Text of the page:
The Czech solider who was wounded in Tuesday’s terrorist suicide bombing in Afghanistan remains in serious but stable condition, a Czech military source reported on Wednesday. The soldier, who was flown to a US military hospital, has undergone two emergency operations and is likely to remain in Afghanistan for another 10 to 14 days. Four Czech soldiers were killed in the bombing, which also claimed the lives of ten Afghan children and two police officers.
Cabinet members on Wednesday held a minute of silence as a mark of respect for the four Czech soldiers killed in Afghanistan and the government ordered sirens to go off and bells to toll around the country in their memory at midday on Thursday. They will also be awarded medals for bravery in memoriam by the president. The country will not be holding a day of mourning as such. A government plane is to leave for Afghanistan later today to repatriate the soldiers’ remains. Details about funeral arrangements have not yet been made public.
The President of Afghanistan Hamid Karzai has denounced the Tuesday bombing as a cowardly and unforgivable act that took the lives of innocent civilians, including many children. In a statement published in the Kabul Times the Afghan president said such actions were not compatible with the teachings of Islam. The Taliban claimed responsibility for the attack on Tuesday.
Ten Czech human right groups and NGOs have written an open letter to the prime minister, foreign minister and minister for human rights asking them to renew the country’s commitment to supporting human rights around the world. Among the signatories are Czechs in support of Tibet, the Czech branch of Amnesty International, the Vaclav Havel Library and People in Need. The centre-left government of Prime Minister Bohuslav Sobotka has been accused of downgrading support for human rights in return for furthering the country’s business interests. Czech and Chinese officials recently signed an agreement on boosting trade, which included a passage saying that the Czech Republic respects the territorial integrity of the People’s Republic of China and does not support the independence of Tibet.
The Israeli ambassador to Prague Gary Koren is not ruling out a massive ground operation if Hamas attacks from the Gaza Strip do not cease. In an interview for the ctk news agency Ambassador Koren said that while the Israeli government favoured a ceasefire agreement it would not hesitate to protect its citizens. Violence along the Gaza frontier sharply escalated following the abduction and killing of three Jewish seminary students in the occupied West Bank three weeks ago.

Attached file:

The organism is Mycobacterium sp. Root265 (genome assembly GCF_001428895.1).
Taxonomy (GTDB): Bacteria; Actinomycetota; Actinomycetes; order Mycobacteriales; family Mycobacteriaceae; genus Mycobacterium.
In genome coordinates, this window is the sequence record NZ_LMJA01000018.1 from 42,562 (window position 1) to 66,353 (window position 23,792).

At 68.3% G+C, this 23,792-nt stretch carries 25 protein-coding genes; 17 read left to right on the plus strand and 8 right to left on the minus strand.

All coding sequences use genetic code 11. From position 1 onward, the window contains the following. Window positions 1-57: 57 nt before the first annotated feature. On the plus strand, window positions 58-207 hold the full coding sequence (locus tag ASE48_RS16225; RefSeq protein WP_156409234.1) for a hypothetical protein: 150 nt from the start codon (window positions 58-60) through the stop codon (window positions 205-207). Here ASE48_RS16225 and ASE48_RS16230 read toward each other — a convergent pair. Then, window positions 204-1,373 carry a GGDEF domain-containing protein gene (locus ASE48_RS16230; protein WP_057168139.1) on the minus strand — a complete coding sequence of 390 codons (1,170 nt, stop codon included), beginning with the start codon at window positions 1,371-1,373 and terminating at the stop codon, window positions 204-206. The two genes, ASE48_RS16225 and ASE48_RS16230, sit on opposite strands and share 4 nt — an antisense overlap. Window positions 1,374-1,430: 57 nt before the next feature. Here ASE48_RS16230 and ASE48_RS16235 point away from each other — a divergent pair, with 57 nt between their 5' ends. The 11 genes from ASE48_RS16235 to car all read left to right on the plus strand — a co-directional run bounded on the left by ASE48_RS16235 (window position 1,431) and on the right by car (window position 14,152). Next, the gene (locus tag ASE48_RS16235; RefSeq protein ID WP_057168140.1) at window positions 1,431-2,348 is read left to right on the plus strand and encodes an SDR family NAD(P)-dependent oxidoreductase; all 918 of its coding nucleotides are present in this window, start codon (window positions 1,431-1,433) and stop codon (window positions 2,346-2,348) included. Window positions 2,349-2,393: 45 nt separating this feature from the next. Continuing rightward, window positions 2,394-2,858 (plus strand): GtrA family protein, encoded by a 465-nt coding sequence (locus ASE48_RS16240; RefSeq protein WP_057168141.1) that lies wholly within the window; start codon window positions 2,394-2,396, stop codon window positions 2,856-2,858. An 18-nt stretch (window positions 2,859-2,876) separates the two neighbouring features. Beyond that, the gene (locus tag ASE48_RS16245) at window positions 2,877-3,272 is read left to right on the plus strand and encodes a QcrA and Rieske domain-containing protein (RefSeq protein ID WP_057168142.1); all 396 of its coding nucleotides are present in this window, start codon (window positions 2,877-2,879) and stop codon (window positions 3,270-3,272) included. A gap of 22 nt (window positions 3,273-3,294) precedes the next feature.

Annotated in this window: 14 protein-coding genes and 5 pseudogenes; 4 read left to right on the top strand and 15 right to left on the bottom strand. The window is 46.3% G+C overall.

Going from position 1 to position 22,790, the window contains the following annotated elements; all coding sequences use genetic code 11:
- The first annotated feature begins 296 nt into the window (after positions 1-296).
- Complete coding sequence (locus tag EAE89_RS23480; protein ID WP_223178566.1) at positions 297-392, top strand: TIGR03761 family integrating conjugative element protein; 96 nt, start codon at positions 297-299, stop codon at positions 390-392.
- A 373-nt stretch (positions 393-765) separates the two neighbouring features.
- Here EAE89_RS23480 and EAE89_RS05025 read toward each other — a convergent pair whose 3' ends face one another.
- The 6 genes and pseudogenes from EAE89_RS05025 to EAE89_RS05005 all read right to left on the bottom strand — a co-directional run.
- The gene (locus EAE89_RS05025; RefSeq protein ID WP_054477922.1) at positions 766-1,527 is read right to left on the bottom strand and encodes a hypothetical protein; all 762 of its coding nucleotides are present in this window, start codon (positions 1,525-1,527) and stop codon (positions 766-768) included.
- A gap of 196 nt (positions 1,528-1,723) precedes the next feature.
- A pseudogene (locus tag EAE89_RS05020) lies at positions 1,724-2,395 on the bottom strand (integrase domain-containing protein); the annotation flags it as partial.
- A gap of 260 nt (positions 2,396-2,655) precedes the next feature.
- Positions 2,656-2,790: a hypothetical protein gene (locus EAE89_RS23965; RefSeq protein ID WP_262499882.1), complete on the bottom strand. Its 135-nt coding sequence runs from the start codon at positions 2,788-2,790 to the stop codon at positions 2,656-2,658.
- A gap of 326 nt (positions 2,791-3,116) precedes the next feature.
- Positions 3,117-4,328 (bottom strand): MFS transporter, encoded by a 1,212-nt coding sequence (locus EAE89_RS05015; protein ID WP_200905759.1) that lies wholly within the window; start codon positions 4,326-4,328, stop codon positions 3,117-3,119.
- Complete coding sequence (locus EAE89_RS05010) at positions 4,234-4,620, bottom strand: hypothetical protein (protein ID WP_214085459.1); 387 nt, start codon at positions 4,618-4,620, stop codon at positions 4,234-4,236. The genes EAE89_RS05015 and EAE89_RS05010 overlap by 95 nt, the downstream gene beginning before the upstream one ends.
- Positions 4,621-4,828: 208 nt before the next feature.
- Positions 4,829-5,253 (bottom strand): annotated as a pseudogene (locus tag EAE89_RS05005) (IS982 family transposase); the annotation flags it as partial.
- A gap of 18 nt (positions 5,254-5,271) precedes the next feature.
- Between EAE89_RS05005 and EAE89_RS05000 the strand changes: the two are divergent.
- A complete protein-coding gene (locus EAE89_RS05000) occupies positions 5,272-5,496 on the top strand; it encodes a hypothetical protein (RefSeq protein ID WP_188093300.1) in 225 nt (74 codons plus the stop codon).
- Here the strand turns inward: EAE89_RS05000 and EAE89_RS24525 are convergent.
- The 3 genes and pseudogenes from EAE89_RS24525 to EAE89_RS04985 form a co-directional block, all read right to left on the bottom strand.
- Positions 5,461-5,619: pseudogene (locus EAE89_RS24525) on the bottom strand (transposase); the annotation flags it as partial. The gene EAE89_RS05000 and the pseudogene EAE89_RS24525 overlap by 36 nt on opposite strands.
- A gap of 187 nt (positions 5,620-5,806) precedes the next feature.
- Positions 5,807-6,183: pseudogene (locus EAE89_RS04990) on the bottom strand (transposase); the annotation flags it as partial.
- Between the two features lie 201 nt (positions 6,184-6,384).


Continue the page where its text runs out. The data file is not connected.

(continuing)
Details have emerged from the KGB files smuggled out of Russia in 1992 by senior KGB official Vasili Mitrokhin, which Britain declassified last week. Some of the files relate to an operation code-named Progress in which 15 Russian agents were sent to Czechoslovakia in the spring of 1968 to undermine the Prague Spring pro-democracy movement. They targeted journalists from Czechoslovak radio and television, academics from Charles University, members of the Christian Democratic Party and writers such as Pavel Kohout and Milan Kundera. Operation Progress was launched by then KGB chief Jurii Andropov. The files can be viewed at Cambridge University.
Slovak President Andrej Kiska who is on a state visit to the Czech Republic has been received with military honours at Prague Castle by President Miloš Zeman. The heads of state expressed satisfaction with regard to the countries’ above-standard bilateral relations, though they agreed that there was room for improvement, such as improving the motorway connection between the two countries. They also discussed military cooperation and possible cooperation on foreign markets. The Slovak head of state will later meet with Prime Minister Bohuslav Sobotka and Senate chairman Milan Stěch.
The European Commission in Brussels has dispatched a long list of reservations about the Czech Republic’s plans to pump EU funds over next financing period until 2020. The daily Mladá fronta Dnes reported Wednesday that the list contains 88 specific reservations over the Czech strategy in the so-called Partnership Agreement. These cover, for example, the heavy onus on constructing incineration plants to deal with household waste, questions why past information technology programmes and investments have been such a shambles, and why plans to burn more biomass in power plants are not linked to cuts in polluting emissions. Overall, the Commission has called for more specific reasons and statistics explaining why certain investment options have been chosen. The Czech Republic is already lagging its neighbours Slovakia and Poland who have already had their Partnership Agreements cleared by Brussels. EU funds over the next seven years for the Czech Republic come to around 550 billion crowns.
Czech consumer prices stagnated in a year-on-year as well as month-on-month comparison in June after rising by 0.4 percent annually in May, the Czech Statistics Office said on Wednesday. The result was influenced mainly by a drop in prices of food and non-alcoholic beverages. A drop in inflation from 0.4 percent in May was generally expected, but a decrease all the way to a zero level is a surprise, analyst Patrik Rožumberský of UniCredit Bank told the ctk news agency. The board of the National Bank expects that the growth of consumer prices will be near the bank’s 2 percent inflation target for next year.
Czech football league and cup champions Sparta Prague will face Estonian league winners Levadia Tallinn next Tuesday as the first hurdle in their to play in the prestigious Champions League. The Estonians beat San Marino club La Fioritu 7:0 at home on Tuesday night to take the two-match fixture 8:0. Sparta will play at home in Prague Tuesday with the return match in Estonia a week later.
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